Ignite: Dal’s third century
Join the celebration on September 28, with an evening that explores how Dal researchers are responding to the greatest challenges of our times.
Ignite is a foray into Dal’s next century.
The first 200 years of Dalhousie’s history is written. Now we look forward. Ignite: Dal’s Third Century is where we will begin our journey. An evening of unparallelled celebration and discovery, Ignite is a chance to explore even greater horizons of opportunity and global impact leading us into the next century.
A passion for discovery
Through engaging and immersive storytelling, Dalhousie researchers will take the stage to share their perspectives and solutions to some of the world’s greatest challenges, challenges not contained to individual communities and countries, but shared by all humanity. At Dal, research and innovation is given a place to develop into ideas that can change the world. Our passion for the discovery of new knowledge has been a constant throughout our history and will continue to guide us.
So what are the global challenges that will define the next 100 years? And what’s being done? What is your role?
Powering the population
Arguably one of the greatest issues facing our planet and species is finding sustainable and storable sources of renewable energy. It’s the only way we can limit the impacts of global climate change and power a growing population. Mita Dasog, an assistant professor in the Department of Chemistry, will share her work built around discovering and developing cheaper, safer and more efficient materials and technologies for harvesting and storing solar energy.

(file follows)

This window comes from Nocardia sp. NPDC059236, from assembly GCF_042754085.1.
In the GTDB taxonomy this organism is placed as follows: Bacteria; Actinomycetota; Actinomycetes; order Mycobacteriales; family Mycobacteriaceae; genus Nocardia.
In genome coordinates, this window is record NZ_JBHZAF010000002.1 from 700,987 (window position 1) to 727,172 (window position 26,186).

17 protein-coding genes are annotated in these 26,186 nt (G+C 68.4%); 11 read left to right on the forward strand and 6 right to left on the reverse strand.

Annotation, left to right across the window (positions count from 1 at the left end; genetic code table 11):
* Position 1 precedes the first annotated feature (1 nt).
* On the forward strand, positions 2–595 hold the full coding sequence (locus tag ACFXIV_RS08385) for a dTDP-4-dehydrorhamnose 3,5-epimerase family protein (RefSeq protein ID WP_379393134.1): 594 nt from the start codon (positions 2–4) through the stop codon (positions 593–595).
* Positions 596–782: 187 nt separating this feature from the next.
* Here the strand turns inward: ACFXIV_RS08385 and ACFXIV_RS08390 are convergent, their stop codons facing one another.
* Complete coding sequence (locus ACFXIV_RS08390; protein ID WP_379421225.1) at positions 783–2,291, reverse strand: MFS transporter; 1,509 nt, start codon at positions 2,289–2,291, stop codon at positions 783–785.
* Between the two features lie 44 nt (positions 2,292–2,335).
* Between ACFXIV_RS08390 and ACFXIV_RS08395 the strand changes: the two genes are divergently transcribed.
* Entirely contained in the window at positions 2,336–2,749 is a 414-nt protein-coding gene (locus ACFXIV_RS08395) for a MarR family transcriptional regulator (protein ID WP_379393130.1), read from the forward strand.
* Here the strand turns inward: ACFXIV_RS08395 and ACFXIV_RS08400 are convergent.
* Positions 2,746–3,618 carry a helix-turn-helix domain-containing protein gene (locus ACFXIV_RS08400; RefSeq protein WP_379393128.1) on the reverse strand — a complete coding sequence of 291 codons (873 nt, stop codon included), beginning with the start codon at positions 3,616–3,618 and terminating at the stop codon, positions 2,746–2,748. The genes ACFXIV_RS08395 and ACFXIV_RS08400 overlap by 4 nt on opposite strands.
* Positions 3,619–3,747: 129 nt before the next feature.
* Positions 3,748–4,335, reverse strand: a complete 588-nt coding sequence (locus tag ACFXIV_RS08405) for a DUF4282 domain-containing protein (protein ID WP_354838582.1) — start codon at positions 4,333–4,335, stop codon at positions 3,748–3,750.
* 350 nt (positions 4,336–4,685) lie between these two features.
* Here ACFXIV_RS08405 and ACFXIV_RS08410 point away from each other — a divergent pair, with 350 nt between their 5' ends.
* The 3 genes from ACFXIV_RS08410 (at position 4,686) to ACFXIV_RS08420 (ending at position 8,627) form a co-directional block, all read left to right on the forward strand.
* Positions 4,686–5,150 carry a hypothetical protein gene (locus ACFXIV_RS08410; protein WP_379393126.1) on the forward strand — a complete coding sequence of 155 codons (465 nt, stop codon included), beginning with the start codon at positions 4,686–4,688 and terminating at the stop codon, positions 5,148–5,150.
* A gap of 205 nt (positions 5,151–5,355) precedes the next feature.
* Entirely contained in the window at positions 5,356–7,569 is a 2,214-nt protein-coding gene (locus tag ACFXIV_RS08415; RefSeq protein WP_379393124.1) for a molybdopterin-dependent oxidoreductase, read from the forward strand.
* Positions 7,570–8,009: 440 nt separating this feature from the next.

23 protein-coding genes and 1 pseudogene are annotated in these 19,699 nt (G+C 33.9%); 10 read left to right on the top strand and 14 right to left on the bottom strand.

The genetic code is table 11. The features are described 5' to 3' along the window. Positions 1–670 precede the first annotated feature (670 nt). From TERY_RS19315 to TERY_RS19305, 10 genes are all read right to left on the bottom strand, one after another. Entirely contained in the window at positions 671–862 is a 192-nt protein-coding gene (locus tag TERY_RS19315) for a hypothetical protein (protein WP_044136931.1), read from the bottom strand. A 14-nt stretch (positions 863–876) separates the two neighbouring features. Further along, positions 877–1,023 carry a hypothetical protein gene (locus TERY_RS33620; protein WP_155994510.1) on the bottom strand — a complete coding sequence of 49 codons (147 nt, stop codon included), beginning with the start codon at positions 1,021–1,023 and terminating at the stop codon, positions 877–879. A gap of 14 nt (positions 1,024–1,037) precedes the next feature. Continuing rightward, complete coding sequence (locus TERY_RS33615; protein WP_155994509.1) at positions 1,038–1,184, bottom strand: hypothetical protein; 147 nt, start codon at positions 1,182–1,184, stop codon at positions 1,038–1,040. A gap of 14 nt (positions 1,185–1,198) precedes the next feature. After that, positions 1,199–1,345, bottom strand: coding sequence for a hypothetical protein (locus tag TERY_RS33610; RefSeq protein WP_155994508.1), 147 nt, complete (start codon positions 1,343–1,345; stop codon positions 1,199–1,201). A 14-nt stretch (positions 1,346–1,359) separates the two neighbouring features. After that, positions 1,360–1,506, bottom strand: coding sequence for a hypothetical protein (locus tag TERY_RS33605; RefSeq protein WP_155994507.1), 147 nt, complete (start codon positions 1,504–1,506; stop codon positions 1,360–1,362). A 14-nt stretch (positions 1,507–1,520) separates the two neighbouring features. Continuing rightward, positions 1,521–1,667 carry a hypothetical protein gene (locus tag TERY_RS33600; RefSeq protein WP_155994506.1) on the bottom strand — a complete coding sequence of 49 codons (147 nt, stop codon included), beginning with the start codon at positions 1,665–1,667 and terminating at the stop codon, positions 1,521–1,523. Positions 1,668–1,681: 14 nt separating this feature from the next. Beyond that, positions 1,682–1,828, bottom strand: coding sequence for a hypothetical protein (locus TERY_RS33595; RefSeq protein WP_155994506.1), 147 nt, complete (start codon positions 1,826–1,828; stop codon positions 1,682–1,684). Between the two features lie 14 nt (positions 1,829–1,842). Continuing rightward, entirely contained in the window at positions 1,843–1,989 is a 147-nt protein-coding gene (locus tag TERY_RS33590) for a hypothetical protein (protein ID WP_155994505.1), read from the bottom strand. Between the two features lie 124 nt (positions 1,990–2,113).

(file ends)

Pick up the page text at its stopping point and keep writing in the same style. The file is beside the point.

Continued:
Feeding the future
By 2050, the global population is expected to reach 9.7 billion people, meaning 2.3 billion more people to feed. Innovative approaches like the one happening at Dal’s Faculty of Agriculture through a partnership with Ethiopia is better equipping that country—where 80-85 per cent of the population is employed in agriculture yet still struggle with food insecurity—for the future. As part of the Agricultural Transformation through Stronger Vocational Education project, Dal experts are helping the country reshape agricultural education to move the country beyond its subsistence-based foundation towards a system that improves production, strengthens communities and supports a stronger economy that benefits the entire country.
Probing our DNA
When it comes to DNA, surprisingly zebrafish and humans aren’t all that different. Ultimately the likeness means there’s huge potential in zebrafish models to identify the genes that underlie human diseases. And it’s at the Zebrafish Core Facility where researchers like Jason Berman in the Faculty of Medicine evaluate genetic modifications and therapeutic responses to transplanted human cells in zebrafish in real time. The research is providing insights into diseases like breast cancer, cardiac development, neurological disease, memory and other phenomena
A homecoming highlight
Ignite (September 28, Halifax Convention Centre) is the opening event of Homecoming Weekend 2018 and a highlight of Dal’s bicentennial year. Come back to campus. Catch up with classmates, visit familiar places on campus and the city, and see how the university has grown. Celebrate the role you’ve played in Dal’s first 200 years.
For Ignite ticket information visit: alumni.dal.ca/Ignite